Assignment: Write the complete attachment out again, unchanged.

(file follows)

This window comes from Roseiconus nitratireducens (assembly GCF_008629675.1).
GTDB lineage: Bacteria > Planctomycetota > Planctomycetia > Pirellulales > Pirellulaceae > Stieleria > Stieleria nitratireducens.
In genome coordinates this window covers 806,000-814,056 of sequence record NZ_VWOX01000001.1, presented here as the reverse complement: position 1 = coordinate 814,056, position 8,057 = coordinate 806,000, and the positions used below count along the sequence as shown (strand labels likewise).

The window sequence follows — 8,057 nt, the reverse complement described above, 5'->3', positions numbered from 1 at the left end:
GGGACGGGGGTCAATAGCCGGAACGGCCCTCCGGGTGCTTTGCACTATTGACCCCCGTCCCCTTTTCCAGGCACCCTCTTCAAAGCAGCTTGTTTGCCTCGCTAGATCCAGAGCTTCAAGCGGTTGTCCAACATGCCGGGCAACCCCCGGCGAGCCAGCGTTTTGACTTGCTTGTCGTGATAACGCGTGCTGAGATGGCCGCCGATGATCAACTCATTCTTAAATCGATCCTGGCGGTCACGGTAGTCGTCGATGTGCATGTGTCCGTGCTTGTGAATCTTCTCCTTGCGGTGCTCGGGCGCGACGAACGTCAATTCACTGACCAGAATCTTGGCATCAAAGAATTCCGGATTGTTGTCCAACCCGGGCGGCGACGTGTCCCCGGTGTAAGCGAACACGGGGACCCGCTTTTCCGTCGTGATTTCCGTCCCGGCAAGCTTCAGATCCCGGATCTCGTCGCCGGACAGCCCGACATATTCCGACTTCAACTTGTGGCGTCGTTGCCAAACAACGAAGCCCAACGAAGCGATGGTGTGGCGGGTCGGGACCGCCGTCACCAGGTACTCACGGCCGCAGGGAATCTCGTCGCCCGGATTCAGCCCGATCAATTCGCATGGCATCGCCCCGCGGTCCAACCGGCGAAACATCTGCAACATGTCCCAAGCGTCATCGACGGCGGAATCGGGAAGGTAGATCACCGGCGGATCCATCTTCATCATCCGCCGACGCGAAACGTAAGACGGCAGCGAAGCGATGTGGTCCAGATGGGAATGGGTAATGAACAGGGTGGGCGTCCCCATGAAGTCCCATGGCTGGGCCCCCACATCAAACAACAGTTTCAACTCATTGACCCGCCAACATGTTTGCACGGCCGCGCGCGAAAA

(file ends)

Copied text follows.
This window comes from Roseiconus nitratireducens (assembly GCF_008629675.1).
GTDB lineage: Bacteria > Planctomycetota > Planctomycetia > Pirellulales > Pirellulaceae > Stieleria > Stieleria nitratireducens.
In genome coordinates this window covers 806,000-814,056 of sequence record NZ_VWOX01000001.1, presented here as the reverse complement: position 1 = coordinate 814,056, position 8,057 = coordinate 806,000, and the positions used below count along the sequence as shown (strand labels likewise).

The window sequence follows — 8,057 nt, the reverse complement described above, 5'->3', positions numbered from 1 at the left end:
GGGACGGGGGTCAATAGCCGGAACGGCCCTCCGGGTGCTTTGCACTATTGACCCCCGTCCCCTTTTCCAGGCACCCTCTTCAAAGCAGCTTGTTTGCCTCGCTAGATCCAGAGCTTCAAGCGGTTGTCCAACATGCCGGGCAACCCCCGGCGAGCCAGCGTTTTGACTTGCTTGTCGTGATAACGCGTGCTGAGATGGCCGCCGATGATCAACTCATTCTTAAATCGATCCTGGCGGTCACGGTAGTCGTCGATGTGCATGTGTCCGTGCTTGTGAATCTTCTCCTTGCGGTGCTCGGGCGCGACGAACGTCAATTCACTGACCAGAATCTTGGCATCAAAGAATTCCGGATTGTTGTCCAACCCGGGCGGCGACGTGTCCCCGGTGTAAGCGAACACGGGGACCCGCTTTTCCGTCGTGATTTCCGTCCCGGCAAGCTTCAGATCCCGGATCTCGTCGCCGGACAGCCCGACATATTCCGACTTCAACTTGTGGCGTCGTTGCCAAACAACGAAGCCCAACGAAGCGATGGTGTGGCGGGTCGGGACCGCCGTCACCAGGTACTCACGGCCGCAGGGAATCTCGTCGCCCGGATTCAGCCCGATCAATTCGCATGGCATCGCCCCGCGGTCCAACCGGCGAAACATCTGCAACATGTCCCAAGCGTCATCGACGGCGGAATCGGGAAGGTAGATCACCGGCGGATCCATCTTCATCATCCGCCGACGCGAAACGTAAGACGGCAGCGAAGCGATGTGGTCCAGATGGGAATGGGTAATGAACAGGGTGGGCGTCCCCATGAAGTCCCATGGCTGGGCCCCCACATCAAACAACAGTTTCAACTCATTGACCCGCCAACATGTTTGCACGGCCGCGCGCGAAAA